This type of arthritis causes painful inflammation of spine. Over time, this can cause your spine — small bones in your spine (facet joints) — to fuse together. It can also affect other joints, such as hip and sacroiliac joints, and can even damage eyes, heart, and other organs.
There is currently no cure for ankylosing spondylitis. Only certain medications, therapeutic massage, and lifestyle improvements can be used to relieve symptoms and prevent further progression of disease.
Men are three times more likely than women to suffer from ankylosing spondylitis (AS), which usually occurs between ages of 16 and 35. It's more common in whites, Asians, or Hispanics, and there's a genetic component, which means you're more likely to get it if you have a parent or sibling who has had someone with ankylosing spondylitis.Typical clinical picture:
1. Lower back pain (early stage)
Typical symptoms are pain and stiffness in hips and lower back. Proper exercise will make you feel better, but rest will make you feel worse. This discomfort, pain will appear at night and will often interfere with sleep, but symptoms will appear in morning more severely.
2. Peripheral inflammation
This is a "broad term" because it is pain and swelling that affects attachment points of tendons and ligaments, for example, you may have pain in your upper calf, heel or lower heel, or rib area. meets sternum, Discomfort if costal cartilage is affected, it may also affect your respiratory system because contraction and expansion of chest cavity is limited.
3. Other effects on body
Because ankylosing spondylitis is also a type of arthritis, it can also affect other joints, most common of which are sacroiliac, hip, and even knee joints, etc. The clinical manifestations are also joint pain, stiffness, etc. . .
Of course, main manifestation of ankylosing spondylitis is spine. In early stages, it may be discomfort and pain in thoracolumbar spine, but a certain degree of mobility still remains, and symptoms improve with activity, but in later stages, fusion is possible and deformity of vertebral vertebrae, stiffness of bones and loss of mobility of spine (that is, you cannot stretch lower back, back, bend, twist, etc.), seriously affects daily life.
So, if you're experiencing pain in your lower back, hips, or buttocks that gets worse over several months, especially if you often wake up with pain at night, gets worse in morning, or gets better after exercise but may worsen during rest. You should go to hospital (orthopedics) to have a look and check.Diagnosis of ankylosing spondylitis
Your doctor will first ask you when your symptoms started and what they look like. It will also check flexibility of your spine, which position causes pain, and other relevant signs. The most important thing is you. It's possible. take blood tests for inflammation and HLA-B27 gene, but they only provide evidence, not definitively, whether you have ankylosing spondylitis. X-ray and MRI show presence or absence of lesions in spine (of course, early stages may not affect performance).Ankylosing spondylitis treatment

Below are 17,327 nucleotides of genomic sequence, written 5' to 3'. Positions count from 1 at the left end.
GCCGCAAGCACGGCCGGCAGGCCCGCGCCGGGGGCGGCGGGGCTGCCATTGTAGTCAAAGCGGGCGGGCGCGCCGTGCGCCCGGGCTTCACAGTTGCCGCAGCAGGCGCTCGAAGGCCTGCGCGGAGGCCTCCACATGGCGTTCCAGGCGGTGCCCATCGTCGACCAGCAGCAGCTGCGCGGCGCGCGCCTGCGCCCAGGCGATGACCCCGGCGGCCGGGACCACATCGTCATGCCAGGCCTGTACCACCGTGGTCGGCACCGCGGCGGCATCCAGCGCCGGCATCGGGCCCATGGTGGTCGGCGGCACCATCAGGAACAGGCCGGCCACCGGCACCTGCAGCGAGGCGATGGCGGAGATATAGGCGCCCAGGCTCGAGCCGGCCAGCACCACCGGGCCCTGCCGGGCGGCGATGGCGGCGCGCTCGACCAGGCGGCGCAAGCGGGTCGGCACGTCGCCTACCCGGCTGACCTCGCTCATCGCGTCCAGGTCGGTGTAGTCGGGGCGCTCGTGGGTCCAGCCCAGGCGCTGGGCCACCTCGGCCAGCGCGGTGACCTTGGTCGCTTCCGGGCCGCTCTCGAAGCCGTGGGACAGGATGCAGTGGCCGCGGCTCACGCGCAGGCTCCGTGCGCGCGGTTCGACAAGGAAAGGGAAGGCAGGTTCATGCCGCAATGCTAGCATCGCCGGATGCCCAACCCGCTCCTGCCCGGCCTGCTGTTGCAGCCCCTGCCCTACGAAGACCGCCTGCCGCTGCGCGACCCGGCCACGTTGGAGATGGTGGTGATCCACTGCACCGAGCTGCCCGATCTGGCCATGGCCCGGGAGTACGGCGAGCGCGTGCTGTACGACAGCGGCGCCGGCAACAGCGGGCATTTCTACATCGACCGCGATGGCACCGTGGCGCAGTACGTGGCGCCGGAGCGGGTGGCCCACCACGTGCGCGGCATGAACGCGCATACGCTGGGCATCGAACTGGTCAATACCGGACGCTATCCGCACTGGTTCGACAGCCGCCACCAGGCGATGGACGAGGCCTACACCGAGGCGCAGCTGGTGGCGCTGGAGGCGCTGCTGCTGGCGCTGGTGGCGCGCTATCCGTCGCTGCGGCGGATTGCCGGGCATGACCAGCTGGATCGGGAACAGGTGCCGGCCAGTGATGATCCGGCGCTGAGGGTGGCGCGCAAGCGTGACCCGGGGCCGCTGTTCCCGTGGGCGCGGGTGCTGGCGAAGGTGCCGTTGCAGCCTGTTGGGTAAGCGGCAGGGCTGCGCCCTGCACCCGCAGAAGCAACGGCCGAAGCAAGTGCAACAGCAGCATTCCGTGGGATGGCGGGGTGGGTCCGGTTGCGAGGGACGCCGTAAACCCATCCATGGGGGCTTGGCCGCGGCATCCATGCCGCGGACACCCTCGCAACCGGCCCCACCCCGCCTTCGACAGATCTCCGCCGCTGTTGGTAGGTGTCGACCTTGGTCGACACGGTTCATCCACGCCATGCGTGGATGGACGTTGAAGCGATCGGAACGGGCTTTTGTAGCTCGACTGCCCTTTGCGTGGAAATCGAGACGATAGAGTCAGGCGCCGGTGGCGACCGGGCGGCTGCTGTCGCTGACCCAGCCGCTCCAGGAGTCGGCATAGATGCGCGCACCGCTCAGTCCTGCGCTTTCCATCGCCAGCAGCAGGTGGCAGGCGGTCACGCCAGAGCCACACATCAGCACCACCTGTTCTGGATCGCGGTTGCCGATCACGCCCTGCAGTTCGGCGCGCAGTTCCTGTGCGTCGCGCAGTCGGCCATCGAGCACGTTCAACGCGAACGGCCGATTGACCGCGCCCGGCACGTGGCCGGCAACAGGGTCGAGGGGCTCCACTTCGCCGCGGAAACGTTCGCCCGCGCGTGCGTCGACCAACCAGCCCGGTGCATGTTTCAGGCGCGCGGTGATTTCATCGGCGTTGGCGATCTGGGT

There is currently no cure for ankylosing spondylitis, but there are treatments that can relieve symptoms and delay more severe long-term effects, meaning a series of surgeries can help you improve your quality of life; Medications are just one aspect, changes to your daily routine can have biggest impact. It mainly includes following seven aspects:
1. Medical treatment
NSAIDs such as aspirin, ibuprofen, and naproxen are usually prescribed first to reduce pain, stiffness, and swelling. Biological drugs act on immune system, thereby interrupting development of inflammation. Other arthritis medications can reduce pain and reduce swelling in other joints.
2. Healthy habits
Being as active as possible is best thing you can do for yourself. It will also help you maintain a healthy weight without putting more stress on your spine or joints. Eat less bread, rice, and potatoes and more lean protein, vegetables, and fruits. Be sure to get enough calcium and vitamin D for your bones. Also, avoid smoking.
3. Posture and posture are very important
When you walk or sit without hunching over, keep your spine straight, your shoulders straight and your head straight. Try instead of a soft comfortable chair / sofa, choose a hard upright chair, and put a backrest at back of chair to support spine a little.
4. Bed and sleeping position
Try to use a firm hard mattress (hard plank bed), avoid high pillows, lie on your back, straighten your legs, and get into a reasonable, standard and comfortable sleeping position that can allow you a "good" sleeping position. Sleep".
5. Massage, physiotherapy exercises
Massage, exercise therapy, and other types of physical activity can improve joint health and mobility, relieve muscle tension, and relieve some painful symptoms.
6. Cope with pain
Typically, cold compresses or ice are used to treat swelling, and heat is used to relieve joint stiffness or tight muscles. Is it hard to train in morning? Try taking a warm bath and stretching gently and slowly without rushing or rushing. If you're in pain and can't sleep at night, try an electric blanket to keep warm and relieve symptoms.
7. Type of work (control of working pressure, load)
The type of work is very important. During work, avoid heavy lifting, bending over and a number of tasks that "increase load" on body, try to reduce "load" on spine and various joints, and protect them, this will be less painful.